Jan 4, 2008 at 3:10 pm #1226590
@crazypeteLocale: Above the Divided Line
Thinking through my gear list, one thing that I'm not really sure I have covered is hiking in extremely cold rain–such as in the low 30s. Depending on the type of trip, I either use my homemade poncho tarp and rain hat(about the same size as BMW's hoodless tarp), or Dryducks with the sections below the knees and below the elbows removed.
However, living in S Texas means that I never get temperatures that cold so that I can test my system. Any thoughts as to how I would fare??Jan 4, 2008 at 3:20 pm #1414847
I use my wind shirt and pants as much as possible over lightweight wicking layers until a solid steady rain (or harder begins). I was in weather like this on a trip back at Thanksgiving as Savage Gulf here in Tennessee.
Besides providing wind and rain protection, the amount of orange helps during deer season, which was active at Thanksgiving.
Even if the windgear saturates through, good base layers allow for reasonable warmth and comfort while hiking.
In a truly heavy rain, I don my Paclite Jacket, also in a burnt orange. I never use true rain pants any more.Jan 5, 2008 at 2:52 pm #1414960
@vickrhinesLocale: Central Texas
DriDucks are so breathable and everything else that I have just about stopped using my poncho/cape. I still use a rain hat just because I don't like to be in a hood unless it is very cold. I have used DriDucks extensively in wet-cold weather, cold-dry weather, snow, hot-humid, everything. They can't be beat – except for durability. But I have used the same set now for over 2400 trail miles. If I ever wear them out, I'm getting the brown color instead of ducky yellow.Jan 5, 2008 at 7:04 pm #1414985
Hadn't thought of removing the driducks material below the knees and elbows. I did seam grip the crotch seam in the pants. Haven't blow it out yet:)
PaulJan 5, 2008 at 8:46 pm #1414990
@crazypeteLocale: Above the Divided Line
I guess maybe its just something I will need to try out…
My current plan of action had been the windshirt and base layers, but it just hadn't gotten cold enough to test out. Any special consideration for the hands in such weather? Or would the use of trekking poles remove the necessity of rainmitts(like the event gloves from MLD)???Jan 5, 2008 at 11:31 pm #1415003
@maynard76Locale: New England
In freezing rain or temps close too it, I would think you will want to wear something to cover your hands. Im thinking that if there was any wind along with that wet and cold you will be real uncomfortable. I think a glove liner and rain mitts would be ideal ( ULA's or MLD's mitts). But the liner may or may not be nessasary. I would personally carry at least a glove liner if I expected those temps myself.
I would also use full lenghth sleeves, or at least arm warmers or somthing, again for that cold wind/rain protection.Jan 6, 2008 at 8:30 am #1415018
I'll second Brian's remarks. I carry an older pair of MLD mitt shells and a pair of OR P100 glove liners. Sometimes I'll use a pair of hunter-style convertible fingerless gloves/mittens instead of the P100's. Also, my DriDucks sleeves are long enough to cover my hands. This gives me the ability to dispense with the mitt shells. BUT, I've never tried this and use ski poles at the same time.
Pete, forgive my earlier post. I have not experimented with modifications to rain gear sleeves and legs. Interesting notion though. I believe RJ had cut off his Montbell rain pants below the knees. He wore tall OR gaitors, and thought the extra pant layer was redundant.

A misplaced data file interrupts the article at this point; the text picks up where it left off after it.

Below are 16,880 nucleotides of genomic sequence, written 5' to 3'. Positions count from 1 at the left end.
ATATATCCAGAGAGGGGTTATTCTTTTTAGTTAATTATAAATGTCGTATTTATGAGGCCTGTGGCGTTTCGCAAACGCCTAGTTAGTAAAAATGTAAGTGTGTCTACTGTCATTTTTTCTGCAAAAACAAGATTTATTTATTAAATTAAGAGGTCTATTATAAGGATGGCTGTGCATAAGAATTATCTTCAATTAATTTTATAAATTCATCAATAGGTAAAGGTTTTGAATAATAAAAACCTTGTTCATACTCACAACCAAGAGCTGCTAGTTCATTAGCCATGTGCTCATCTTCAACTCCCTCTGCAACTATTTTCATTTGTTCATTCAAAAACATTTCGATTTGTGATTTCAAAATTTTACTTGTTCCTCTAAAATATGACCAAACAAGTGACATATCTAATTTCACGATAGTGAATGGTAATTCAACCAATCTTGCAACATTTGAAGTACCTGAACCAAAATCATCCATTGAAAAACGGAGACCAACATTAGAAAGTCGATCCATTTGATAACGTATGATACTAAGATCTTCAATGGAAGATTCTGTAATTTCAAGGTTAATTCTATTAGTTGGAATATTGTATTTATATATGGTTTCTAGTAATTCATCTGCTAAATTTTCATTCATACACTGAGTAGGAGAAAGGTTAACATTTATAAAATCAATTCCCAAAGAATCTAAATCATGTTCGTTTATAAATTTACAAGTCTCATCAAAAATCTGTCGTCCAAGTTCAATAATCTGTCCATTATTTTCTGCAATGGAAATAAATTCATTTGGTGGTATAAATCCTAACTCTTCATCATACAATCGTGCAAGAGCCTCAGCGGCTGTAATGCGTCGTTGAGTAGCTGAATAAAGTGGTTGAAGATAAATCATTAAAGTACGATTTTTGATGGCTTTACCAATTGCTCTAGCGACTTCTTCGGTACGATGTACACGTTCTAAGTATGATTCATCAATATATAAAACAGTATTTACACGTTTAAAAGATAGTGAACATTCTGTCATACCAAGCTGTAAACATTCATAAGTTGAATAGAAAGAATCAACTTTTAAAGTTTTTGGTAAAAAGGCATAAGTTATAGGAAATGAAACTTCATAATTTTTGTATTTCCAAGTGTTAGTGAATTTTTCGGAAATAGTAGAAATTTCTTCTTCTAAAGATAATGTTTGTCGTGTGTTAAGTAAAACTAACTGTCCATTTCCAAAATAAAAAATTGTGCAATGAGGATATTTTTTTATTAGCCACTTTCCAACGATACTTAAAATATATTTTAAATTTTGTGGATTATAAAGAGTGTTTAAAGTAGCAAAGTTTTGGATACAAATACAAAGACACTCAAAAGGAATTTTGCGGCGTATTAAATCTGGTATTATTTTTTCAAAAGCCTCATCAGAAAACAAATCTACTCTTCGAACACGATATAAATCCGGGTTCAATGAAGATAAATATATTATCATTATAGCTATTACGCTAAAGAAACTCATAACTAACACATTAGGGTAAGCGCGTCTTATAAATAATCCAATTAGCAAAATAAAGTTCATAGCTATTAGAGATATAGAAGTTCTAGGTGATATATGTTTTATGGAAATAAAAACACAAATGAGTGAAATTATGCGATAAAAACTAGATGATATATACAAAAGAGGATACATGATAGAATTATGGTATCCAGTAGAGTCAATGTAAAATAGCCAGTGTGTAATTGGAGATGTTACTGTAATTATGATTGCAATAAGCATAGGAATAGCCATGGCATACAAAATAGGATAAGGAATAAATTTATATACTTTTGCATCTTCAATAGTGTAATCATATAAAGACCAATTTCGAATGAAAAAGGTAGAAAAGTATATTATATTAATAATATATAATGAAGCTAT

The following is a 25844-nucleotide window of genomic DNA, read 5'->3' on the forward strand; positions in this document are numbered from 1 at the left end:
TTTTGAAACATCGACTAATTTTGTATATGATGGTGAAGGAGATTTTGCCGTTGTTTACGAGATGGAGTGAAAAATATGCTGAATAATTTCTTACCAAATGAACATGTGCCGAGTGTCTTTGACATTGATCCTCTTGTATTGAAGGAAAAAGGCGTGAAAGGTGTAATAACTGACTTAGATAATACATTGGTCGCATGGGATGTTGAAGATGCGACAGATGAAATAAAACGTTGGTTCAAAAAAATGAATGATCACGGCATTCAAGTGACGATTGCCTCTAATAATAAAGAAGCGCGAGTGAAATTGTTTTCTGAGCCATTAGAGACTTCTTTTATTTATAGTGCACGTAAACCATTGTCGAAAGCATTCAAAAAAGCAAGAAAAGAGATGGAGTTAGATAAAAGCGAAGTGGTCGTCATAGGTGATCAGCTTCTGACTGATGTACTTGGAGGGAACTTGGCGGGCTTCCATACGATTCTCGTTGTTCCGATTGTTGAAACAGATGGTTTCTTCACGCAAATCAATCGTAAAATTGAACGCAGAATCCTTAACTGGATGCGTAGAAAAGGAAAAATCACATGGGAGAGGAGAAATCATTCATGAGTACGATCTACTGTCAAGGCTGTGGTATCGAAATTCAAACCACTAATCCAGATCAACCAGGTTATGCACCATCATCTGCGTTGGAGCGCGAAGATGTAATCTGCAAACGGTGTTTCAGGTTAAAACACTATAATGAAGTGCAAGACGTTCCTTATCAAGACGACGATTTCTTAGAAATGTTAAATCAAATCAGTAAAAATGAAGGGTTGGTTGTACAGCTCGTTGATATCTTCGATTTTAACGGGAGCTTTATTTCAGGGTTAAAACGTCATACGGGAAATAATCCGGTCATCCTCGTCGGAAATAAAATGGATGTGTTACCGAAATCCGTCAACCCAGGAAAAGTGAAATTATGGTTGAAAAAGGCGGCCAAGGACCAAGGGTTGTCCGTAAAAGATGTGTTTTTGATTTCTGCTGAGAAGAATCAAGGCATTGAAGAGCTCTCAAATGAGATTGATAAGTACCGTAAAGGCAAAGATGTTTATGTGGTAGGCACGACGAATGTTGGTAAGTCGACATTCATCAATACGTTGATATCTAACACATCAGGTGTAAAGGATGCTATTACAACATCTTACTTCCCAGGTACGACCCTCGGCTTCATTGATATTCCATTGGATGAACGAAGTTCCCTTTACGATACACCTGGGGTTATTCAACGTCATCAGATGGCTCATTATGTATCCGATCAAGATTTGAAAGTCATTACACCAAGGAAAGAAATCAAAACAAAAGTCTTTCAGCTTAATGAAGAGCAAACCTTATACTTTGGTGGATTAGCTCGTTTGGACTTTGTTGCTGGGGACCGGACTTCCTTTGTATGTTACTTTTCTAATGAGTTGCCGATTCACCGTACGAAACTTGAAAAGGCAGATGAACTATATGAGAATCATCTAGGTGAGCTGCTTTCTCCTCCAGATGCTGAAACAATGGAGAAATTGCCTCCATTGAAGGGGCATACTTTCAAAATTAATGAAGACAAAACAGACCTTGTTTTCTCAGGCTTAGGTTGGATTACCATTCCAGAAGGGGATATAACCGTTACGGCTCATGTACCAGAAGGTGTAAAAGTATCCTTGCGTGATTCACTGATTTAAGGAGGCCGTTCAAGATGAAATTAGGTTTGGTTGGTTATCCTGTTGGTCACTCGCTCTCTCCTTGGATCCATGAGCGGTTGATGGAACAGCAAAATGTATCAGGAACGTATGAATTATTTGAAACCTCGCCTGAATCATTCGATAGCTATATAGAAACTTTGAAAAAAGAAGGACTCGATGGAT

PaulJan 6, 2008 at 9:54 am #1415023
@dondoLocale: Colorado RockiesJan 6, 2008 at 2:31 pm #1415056
@vickrhinesLocale: Central Texas
After using OR GTx lobster claw rain mits, I put extensions on my DriDucks sleeves – out of the same material I got from an O2 poncho. I also extended the jacket to knee length – with a sort of skirt or cagoul. Both additions work well, and are increase the walking comfort. But in very cold weather, I still like the lobster claws – which are a lot like those biking mits someone mentioned.Jan 8, 2008 at 6:17 pm #1415372
this is a subject dear to my heart, since I spent so much time doing this each spring in Europe. Unfortunately, there is little cold rain here in Nevada. But just last week, we were lucky to have an arctic storm move in and I finally got to test my new armless poncho design. Pouring rain all day turning to snow by the evening, strong winds from the west, temperatures about 35°F initially and then dropping into the 20's by evening. The poncho worked like a charm! I was wearing it over 2 of my supplex shirts zipped to the neck, and with the hood tucked under my fur felt wide brim hat, no gloves or mittens, supplex pants and running shoes. I felt warm the whole time. The poncho keeps everything dry down to mid-thighs (though the taslan wicks above that level) and also fully protects the hands, so no need for rain mitts. The hood stops all air movement at the neck, which is probably the reason I was warm with just the supplex shirts.
The problem with armholes on a poncho is that these inevitably leak both water and wind. And to what end? To allow free use of the arms? But a poncho is already such a cumbersome thing that the armholes don't really help that much. I figured this out on my last trip when I sewed up the armholes I was using then. But that left two flaps at the shoulders (because the poncho is squarish rather than semicircular) that flapped annoyingly. Also, my poncho this last trip was silnylon and so wasn't too comfortable in warmer drizzly conditions, especially going uphill. So I decided to use Goretex instead. This increases the weight significantly, but also greatly increases the range of conditions in which the poncho can be used comfortably. In particular, it allows the poncho to be used for protection from wind as well as from rain.